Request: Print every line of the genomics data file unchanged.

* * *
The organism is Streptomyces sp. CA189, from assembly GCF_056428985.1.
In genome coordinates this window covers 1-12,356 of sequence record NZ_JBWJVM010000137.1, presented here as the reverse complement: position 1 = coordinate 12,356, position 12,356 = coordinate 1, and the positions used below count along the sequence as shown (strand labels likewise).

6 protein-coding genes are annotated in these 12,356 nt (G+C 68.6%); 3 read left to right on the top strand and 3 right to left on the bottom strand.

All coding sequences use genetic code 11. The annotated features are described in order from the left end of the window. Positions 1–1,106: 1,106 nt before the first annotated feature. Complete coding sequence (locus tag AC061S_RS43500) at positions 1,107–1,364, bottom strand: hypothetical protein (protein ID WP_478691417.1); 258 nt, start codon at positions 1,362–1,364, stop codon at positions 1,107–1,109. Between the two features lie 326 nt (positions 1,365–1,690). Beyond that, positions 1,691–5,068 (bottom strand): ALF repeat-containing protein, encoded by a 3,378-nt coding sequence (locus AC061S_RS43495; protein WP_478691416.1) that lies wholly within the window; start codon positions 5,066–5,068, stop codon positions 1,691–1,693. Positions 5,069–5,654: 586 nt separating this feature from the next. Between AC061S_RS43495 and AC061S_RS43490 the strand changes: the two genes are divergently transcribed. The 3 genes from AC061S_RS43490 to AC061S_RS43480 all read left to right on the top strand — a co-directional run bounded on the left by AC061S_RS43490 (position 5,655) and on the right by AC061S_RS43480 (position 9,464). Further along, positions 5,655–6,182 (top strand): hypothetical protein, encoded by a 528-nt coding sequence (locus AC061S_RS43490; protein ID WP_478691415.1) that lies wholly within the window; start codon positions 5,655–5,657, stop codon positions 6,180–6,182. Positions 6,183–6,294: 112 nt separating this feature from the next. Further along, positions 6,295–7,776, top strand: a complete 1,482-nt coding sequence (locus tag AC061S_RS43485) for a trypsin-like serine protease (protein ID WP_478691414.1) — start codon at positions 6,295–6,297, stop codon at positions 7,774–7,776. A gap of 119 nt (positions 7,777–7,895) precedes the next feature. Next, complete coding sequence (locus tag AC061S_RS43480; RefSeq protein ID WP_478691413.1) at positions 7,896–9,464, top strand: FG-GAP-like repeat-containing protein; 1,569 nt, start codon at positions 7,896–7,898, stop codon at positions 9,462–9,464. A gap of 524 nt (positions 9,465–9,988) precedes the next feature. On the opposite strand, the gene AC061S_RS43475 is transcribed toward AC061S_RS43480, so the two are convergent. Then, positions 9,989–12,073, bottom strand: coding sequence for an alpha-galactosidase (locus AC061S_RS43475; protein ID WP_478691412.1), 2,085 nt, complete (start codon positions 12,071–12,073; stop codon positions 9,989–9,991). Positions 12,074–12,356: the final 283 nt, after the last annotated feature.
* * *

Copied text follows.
The organism is Streptomyces sp. CA189, from assembly GCF_056428985.1.
In genome coordinates this window covers 1-12,356 of sequence record NZ_JBWJVM010000137.1, presented here as the reverse complement: position 1 = coordinate 12,356, position 12,356 = coordinate 1, and the positions used below count along the sequence as shown (strand labels likewise).

6 protein-coding genes are annotated in these 12,356 nt (G+C 68.6%); 3 read left to right on the top strand and 3 right to left on the bottom strand.

All coding sequences use genetic code 11. The annotated features are described in order from the left end of the window. Positions 1–1,106: 1,106 nt before the first annotated feature. Complete coding sequence (locus tag AC061S_RS43500) at positions 1,107–1,364, bottom strand: hypothetical protein (protein ID WP_478691417.1); 258 nt, start codon at positions 1,362–1,364, stop codon at positions 1,107–1,109. Between the two features lie 326 nt (positions 1,365–1,690). Beyond that, positions 1,691–5,068 (bottom strand): ALF repeat-containing protein, encoded by a 3,378-nt coding sequence (locus AC061S_RS43495; protein WP_478691416.1) that lies wholly within the window; start codon positions 5,066–5,068, stop codon positions 1,691–1,693. Positions 5,069–5,654: 586 nt separating this feature from the next. Between AC061S_RS43495 and AC061S_RS43490 the strand changes: the two genes are divergently transcribed. The 3 genes from AC061S_RS43490 to AC061S_RS43480 all read left to right on the top strand — a co-directional run bounded on the left by AC061S_RS43490 (position 5,655) and on the right by AC061S_RS43480 (position 9,464). Further along, positions 5,655–6,182 (top strand): hypothetical protein, encoded by a 528-nt coding sequence (locus AC061S_RS43490; protein ID WP_478691415.1) that lies wholly within the window; start codon positions 5,655–5,657, stop codon positions 6,180–6,182. Positions 6,183–6,294: 112 nt separating this feature from the next. Further along, positions 6,295–7,776, top strand: a complete 1,482-nt coding sequence (locus tag AC061S_RS43485) for a trypsin-like serine protease (protein ID WP_478691414.1) — start codon at positions 6,295–6,297, stop codon at positions 7,774–7,776. A gap of 119 nt (positions 7,777–7,895) precedes the next feature. Next, complete coding sequence (locus tag AC061S_RS43480; RefSeq protein ID WP_478691413.1) at positions 7,896–9,464, top strand: FG-GAP-like repeat-containing protein; 1,569 nt, start codon at positions 7,896–7,898, stop codon at positions 9,462–9,464. A gap of 524 nt (positions 9,465–9,988) precedes the next feature. On the opposite strand, the gene AC061S_RS43475 is transcribed toward AC061S_RS43480, so the two are convergent. Then, positions 9,989–12,073, bottom strand: coding sequence for an alpha-galactosidase (locus AC061S_RS43475; protein ID WP_478691412.1), 2,085 nt, complete (start codon positions 12,071–12,073; stop codon positions 9,989–9,991). Positions 12,074–12,356: the final 283 nt, after the last annotated feature.